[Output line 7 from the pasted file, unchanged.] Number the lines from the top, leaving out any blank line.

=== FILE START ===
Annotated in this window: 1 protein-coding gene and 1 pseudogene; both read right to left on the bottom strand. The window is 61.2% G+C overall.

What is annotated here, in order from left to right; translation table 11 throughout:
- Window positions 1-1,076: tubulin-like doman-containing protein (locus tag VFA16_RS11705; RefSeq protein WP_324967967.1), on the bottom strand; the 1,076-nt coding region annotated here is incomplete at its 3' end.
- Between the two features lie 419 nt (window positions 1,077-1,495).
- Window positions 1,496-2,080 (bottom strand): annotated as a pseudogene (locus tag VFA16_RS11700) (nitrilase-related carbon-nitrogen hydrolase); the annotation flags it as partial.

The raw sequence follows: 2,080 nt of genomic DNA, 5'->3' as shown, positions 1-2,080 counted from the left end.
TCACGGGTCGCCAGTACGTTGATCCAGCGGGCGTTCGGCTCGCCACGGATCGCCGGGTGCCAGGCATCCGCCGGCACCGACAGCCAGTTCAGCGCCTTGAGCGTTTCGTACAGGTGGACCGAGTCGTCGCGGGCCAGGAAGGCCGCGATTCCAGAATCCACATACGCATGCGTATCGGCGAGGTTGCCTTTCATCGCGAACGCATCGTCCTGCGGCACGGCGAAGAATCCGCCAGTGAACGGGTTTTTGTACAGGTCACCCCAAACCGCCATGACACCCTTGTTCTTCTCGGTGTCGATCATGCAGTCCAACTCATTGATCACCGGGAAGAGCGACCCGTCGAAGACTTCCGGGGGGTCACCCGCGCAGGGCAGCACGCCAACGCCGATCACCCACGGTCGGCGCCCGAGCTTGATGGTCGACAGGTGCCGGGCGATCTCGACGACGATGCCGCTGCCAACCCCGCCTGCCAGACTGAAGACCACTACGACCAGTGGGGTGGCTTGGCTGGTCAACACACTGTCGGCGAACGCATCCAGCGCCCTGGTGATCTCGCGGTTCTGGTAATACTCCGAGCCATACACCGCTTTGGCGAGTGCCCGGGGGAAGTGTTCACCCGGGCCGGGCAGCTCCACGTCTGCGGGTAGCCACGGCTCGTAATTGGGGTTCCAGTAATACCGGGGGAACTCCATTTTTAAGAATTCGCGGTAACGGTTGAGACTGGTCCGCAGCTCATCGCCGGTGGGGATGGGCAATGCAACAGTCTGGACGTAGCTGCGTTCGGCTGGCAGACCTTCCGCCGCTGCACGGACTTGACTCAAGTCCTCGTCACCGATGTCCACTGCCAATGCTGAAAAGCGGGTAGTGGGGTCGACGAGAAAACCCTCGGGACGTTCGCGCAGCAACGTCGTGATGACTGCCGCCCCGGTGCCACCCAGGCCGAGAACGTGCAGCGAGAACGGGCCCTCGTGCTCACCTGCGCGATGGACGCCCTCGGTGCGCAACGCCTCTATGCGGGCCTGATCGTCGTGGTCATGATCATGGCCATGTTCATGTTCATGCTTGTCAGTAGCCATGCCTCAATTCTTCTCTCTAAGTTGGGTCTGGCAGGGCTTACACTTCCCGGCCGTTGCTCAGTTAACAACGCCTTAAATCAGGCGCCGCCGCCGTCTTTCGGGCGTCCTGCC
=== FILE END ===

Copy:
TCACGGGTCGCCAGTACGTTGATCCAGCGGGCGTTCGGCTCGCCACGGATCGCCGGGTGCCAGGCATCCGCCGGCACCGACAGCCAGTTCAGCGCCTTGAGCGTTTCGTACAGGTGGACCGAGTCGTCGCGGGCCAGGAAGGCCGCGATTCCAGAATCCACATACGCATGCGTATCGGCGAGGTTGCCTTTCATCGCGAACGCATCGTCCTGCGGCACGGCGAAGAATCCGCCAGTGAACGGGTTTTTGTACAGGTCACCCCAAACCGCCATGACACCCTTGTTCTTCTCGGTGTCGATCATGCAGTCCAACTCATTGATCACCGGGAAGAGCGACCCGTCGAAGACTTCCGGGGGGTCACCCGCGCAGGGCAGCACGCCAACGCCGATCACCCACGGTCGGCGCCCGAGCTTGATGGTCGACAGGTGCCGGGCGATCTCGACGACGATGCCGCTGCCAACCCCGCCTGCCAGACTGAAGACCACTACGACCAGTGGGGTGGCTTGGCTGGTCAACACACTGTCGGCGAACGCATCCAGCGCCCTGGTGATCTCGCGGTTCTGGTAATACTCCGAGCCATACACCGCTTTGGCGAGTGCCCGGGGGAAGTGTTCACCCGGGCCGGGCAGCTCCACGTCTGCGGGTAGCCACGGCTCGTAATTGGGGTTCCAGTAATACCGGGGGAACTCCATTTTTAAGAATTCGCGGTAACGGTTGAGACTGGTCCGCAGCTCATCGCCGGTGGGGATGGGCAATGCAACAGTCTGGACGTAGCTGCGTTCGGCTGGCAGACCTTCCGCCGCTGCACGGACTTGACTCAAGTCCTCGTCACCGATGTCCACTGCCAATGCTGAAAAGCGGGTAGTGGGGTCGACGAGAAAACCCTCGGGACGTTCGCGCAGCAACGTCGTGATGACTGCCGCCCCGGTGCCACCCAGGCCGAGAACGTGCAGCGAGAACGGGCCCTCGTGCTCACCTGCGCGATGGACGCCCTCGGTGCGCAACGCCTCTATGCGGGCCTGATCGTCGTGGTCATGATCATGGCCATGTTCATGTTCATGCTTGTCAGTAGCCATGCCTCAATTCTTCTCTCTAAGTTGGGTCTGGCAGGGCTTACACTTCCCGGCCGTTGCTCAGTTAACAACGCCTTAAATCAGGCGCCGCCGCCGTCTTTCGGGCGTCCTGCC